Today Anjali and I had planned a playdate with one of her friends from school, since they were both off for Easter Monday. The playdate was unexpectedly cut short though, because her friend was having an off day…it happens. But we found ourselves completely free, with a whole afternoon in front of us, no plans, and nothing pressing to do. I wanted to take advantage of being out of the house, but it wasn’t nice enough outside to take a walk or go to the park (c’mon spring… get here!).
We decided to head to Chapters, the bookstore with the huge play/reading area for kids. We got a drink and then went to the play area. Anj likes to play with the train set they have there. A little boy was playing there when we got there and his Mom wanted to leave. He didn’t want to. She politely asked him to go, and it ended as it always does in a dragging, kicking and screaming match with the promise of treats if he would release his death grip on the magnetic train car. At that moment I thought: kids annoy me. That was a really wrong thing for me to think. I love my daughter and I love kids in general, and there’s lots of kids that don’t annoy me besides my daughter. It’s not a kid’s fault if their parents consistently reward them for bad behviour, or allow themselves to be controlled by a 3 year old (hint: if you’re in the double digits you should be smarter than a toddler). But now I’m being mean and off-point.
Anyway, I was thinking to myself why does it seem so rare for parents to put their foot down and teach their kids to be respectful (I know all kids have tantrums and bad days and don’t want to leave stores, and there are some with behaviour issues relating to other disorders, but this was a separate thought). I was thinking isn’t it one of the most important skills we can teach our kids, to be kind and respectful to other kids and people around them? And doesn’t that start with how they treat their parents or their own family? Screaming, yelling, kicking, hitting, slapping because you don’t get what you want is just not going to fly at school or anywhere else, so wouldn’t it be easier on everyone to teach that right from the start?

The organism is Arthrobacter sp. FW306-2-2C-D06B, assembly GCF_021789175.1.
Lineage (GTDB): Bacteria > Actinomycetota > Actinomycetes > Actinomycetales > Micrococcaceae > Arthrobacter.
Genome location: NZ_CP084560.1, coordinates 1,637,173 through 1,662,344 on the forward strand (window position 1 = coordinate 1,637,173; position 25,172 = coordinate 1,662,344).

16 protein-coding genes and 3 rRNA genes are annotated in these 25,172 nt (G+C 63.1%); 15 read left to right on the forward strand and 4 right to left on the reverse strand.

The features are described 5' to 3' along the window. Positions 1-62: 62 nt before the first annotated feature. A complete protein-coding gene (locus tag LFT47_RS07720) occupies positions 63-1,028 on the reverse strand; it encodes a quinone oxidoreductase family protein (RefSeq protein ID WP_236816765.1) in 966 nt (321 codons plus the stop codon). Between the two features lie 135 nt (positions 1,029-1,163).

Anyway, as I was thinking this, another little boy had come to play at the train table and his Mom sat down beside me. I was zoned out in my own thoughts, but slowly started to realize that she was closely monitoring him to make sure he shared the trains and the space nicely with my daughter. He was a gorgeous little boy, he played very peacefully with the trains, and he seemed content with what was offered to him, and didn’t demand any more. I felt guilty then for thinking that other kids annoy me and that all parents suck. I struck up a conversation with his Mom, and we realized very quickly that we had a lot in common. It was one of those very strange conversations where you bond really quickly and end up revealing a whole bunch of stuff about your life that even people you’ve known for longer don’t know. It feels natural because the other person has gone through similar experiences and you’re both realizing this as you each reveal things bit by bit. We talked for quite a bit, and after our long chat, we read some books to our kids. Other parents and families drifted in and out, and I realized it was later than I thought. I also realized that I wanted to ask for her number, but didn’t know if that would be weird.
I don’t have a lot of friends in my town who are parents. I know that seems strange, but I’m fairly new to this town and when I arrived I was a single Mom and didn’t know anybody. Anjali and I went to Mommy and baby classes, but I often found it hard to relate to or bond with the people I met there. They wanted to talk about babies and kids, and I love talking about my daughter, but I have other interests too and I felt I wanted to relate to people on other levels than just “hey, we both have kids” or “hey, where did you get that stroller”. So, many of the friends I ended up making don’t have kids. That becomes difficult sometimes too though, because I want my daughter to have exposure to other kids and playdates we can both enjoy (my daughter tends to hang out a lot with adults – even with family stuff she is usually the only kid). Since she started school though, I have been fortunate enough to meet some of the parents of the friends she’s made there and she’s had a couple of playdates with one classmate.
When it came time for us to leave the bookstore, I said bye to the other Mom and she gave me a hug. That didn’t seem weird, but for some reason I still felt weird asking for her number, so I didn’t. I regret it now. It could have been another friend for me and one for Anjali too.
How do you ask someone you just met and want to be friends with for their number?
Photo courtesy of Freedigitalphotos.net (this could have been me on the phone with my new friend…if I wasn’t so uncool 🙂 )